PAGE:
On Monday I was lucky enough to join an amazing line-up of speakers (pictured below) at an event hosted by the University of East London aimed at inspiring students ‘in honour and celebration of women’. Alex Watson kindly invited me to share my story as a working mum running her own business(es). But there were ladies on the panel with far more inspirational stories than mine to tell. There were women who are campaigning for victims of domestic abuse, heading up charities, working for large corporates, coaching executives, working with young people, teaching…the list goes on and it was the sort of day that made me proud of my achievements and spurred on to pay it forward wherever I can.
A common theme throughout the day was the concept of ‘imposter syndrome‘ which is classified as ‘feelings, epitomised by profound self-doubt and a sense of being a fraud…common among women of every age and every level of success’. Now this is particularly interesting to me because very recently I attended a pretty fancy round-table event with a very select invitee list. It was a stimulating and engaging discussion that took place around said table, but aside from the lady hosting the event, I was the only girl in the room. One of the other male attendees and I remarked on this afterwards and pondered why more women don’t put themselves forward for things like speaking slots at events for example, as this would raise their profile and ultimately mean more women at the table for high level discussions such as this. Maybe imposter syndrome is to blame?
All this is happening whilst I prepare to attend the HR Tech Europe event next week. Now during my session on Monday I referenced the fact that my main areas of focus are marketing, L&D and HR; three areas of business that are well represented by women. This has meant that I have been fortunate enough to encounter very little sexism or anti-female feeling directly throughout my career. However, my recent round-table experience shows that whilst it might not be a case of sexism per se, women are still often under represented in the public facing aspects of these industries.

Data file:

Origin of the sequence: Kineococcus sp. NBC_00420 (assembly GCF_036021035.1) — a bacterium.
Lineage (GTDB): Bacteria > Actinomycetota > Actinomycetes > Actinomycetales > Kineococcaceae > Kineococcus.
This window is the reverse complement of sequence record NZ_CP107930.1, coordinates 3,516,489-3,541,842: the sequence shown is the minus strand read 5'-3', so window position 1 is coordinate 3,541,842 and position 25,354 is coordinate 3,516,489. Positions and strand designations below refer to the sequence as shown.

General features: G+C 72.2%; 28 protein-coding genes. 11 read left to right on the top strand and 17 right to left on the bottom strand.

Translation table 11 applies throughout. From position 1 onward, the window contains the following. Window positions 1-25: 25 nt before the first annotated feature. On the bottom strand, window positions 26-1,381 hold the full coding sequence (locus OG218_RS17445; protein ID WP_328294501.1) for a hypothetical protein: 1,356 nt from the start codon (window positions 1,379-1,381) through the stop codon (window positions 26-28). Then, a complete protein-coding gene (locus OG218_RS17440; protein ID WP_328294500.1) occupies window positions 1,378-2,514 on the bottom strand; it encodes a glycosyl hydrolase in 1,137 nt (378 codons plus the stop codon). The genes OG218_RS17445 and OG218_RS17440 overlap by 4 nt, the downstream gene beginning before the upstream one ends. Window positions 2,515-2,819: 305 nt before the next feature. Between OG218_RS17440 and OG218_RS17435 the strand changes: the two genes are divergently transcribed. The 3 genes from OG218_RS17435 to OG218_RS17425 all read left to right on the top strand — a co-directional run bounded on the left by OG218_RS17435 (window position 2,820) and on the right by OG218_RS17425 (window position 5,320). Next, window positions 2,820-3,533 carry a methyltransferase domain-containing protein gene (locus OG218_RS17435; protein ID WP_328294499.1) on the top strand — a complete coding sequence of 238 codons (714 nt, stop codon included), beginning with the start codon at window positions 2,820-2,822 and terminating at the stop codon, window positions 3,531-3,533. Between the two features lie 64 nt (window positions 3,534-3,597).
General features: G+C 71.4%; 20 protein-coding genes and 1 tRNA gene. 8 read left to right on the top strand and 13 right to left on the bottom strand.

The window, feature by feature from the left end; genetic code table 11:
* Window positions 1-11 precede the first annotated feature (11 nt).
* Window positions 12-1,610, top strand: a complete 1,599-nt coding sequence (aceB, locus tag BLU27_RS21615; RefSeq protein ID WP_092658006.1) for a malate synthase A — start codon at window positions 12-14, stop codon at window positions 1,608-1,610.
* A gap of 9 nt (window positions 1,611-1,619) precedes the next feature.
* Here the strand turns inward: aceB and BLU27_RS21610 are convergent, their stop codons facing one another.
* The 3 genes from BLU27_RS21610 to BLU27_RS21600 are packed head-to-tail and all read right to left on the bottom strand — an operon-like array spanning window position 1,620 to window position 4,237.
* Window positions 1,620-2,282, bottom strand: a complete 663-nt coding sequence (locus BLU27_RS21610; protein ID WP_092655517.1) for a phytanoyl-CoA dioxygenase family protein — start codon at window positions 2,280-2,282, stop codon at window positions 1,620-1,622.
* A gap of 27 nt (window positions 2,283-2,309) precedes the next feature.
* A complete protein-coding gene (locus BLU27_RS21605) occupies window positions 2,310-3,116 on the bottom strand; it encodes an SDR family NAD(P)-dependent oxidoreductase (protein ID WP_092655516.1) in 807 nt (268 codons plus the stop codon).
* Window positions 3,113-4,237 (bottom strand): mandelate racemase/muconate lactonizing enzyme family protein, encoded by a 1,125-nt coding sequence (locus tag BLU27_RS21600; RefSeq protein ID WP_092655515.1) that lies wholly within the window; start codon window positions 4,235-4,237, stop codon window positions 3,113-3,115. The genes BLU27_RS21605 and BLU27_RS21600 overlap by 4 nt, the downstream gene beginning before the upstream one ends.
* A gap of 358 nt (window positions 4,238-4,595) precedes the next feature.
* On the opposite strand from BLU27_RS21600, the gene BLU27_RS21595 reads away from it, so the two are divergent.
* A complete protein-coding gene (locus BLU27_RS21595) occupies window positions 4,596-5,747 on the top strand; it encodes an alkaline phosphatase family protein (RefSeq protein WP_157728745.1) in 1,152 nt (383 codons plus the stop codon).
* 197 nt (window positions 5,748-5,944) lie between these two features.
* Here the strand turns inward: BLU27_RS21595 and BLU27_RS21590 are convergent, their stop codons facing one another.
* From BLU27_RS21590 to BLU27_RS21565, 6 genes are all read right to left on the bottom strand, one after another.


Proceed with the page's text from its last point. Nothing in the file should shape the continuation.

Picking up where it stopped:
So I am pleased to see that there are some pretty kick-ass ladies on the bill for next week’s conference. Some of them I know well, some of them I know by reputation and others I don’t know at all. But that they are on the agenda is a good thing. I’m not someone who’s really in favour of quotas, and as someone who organises a lot of events, you have to put the content first. But clearly women like Rachel Botsman, Heidi Spirgi, Fiona Leteney, Jas Johal and Nicole Le Maire have stories to tell and inspiration to share.
I also happen to know that one of my fellow blog squad members at HR Tech Europe, Faye Holland, is doing some digging to find out how the sponsors and vendors are promoting the careers of women in technology. That will be a great post to read once she has compiled all the answers!
None of this post is designed to be anti-men and I know a lot of guys who don’t really agree with the concept of things like International Women’s Day. For me it isn’t about bashing the other sex, it’s about championing what women can bring to the table. However, if we’re going to hear what they’ve got to say then we’ve got to get them into the room first.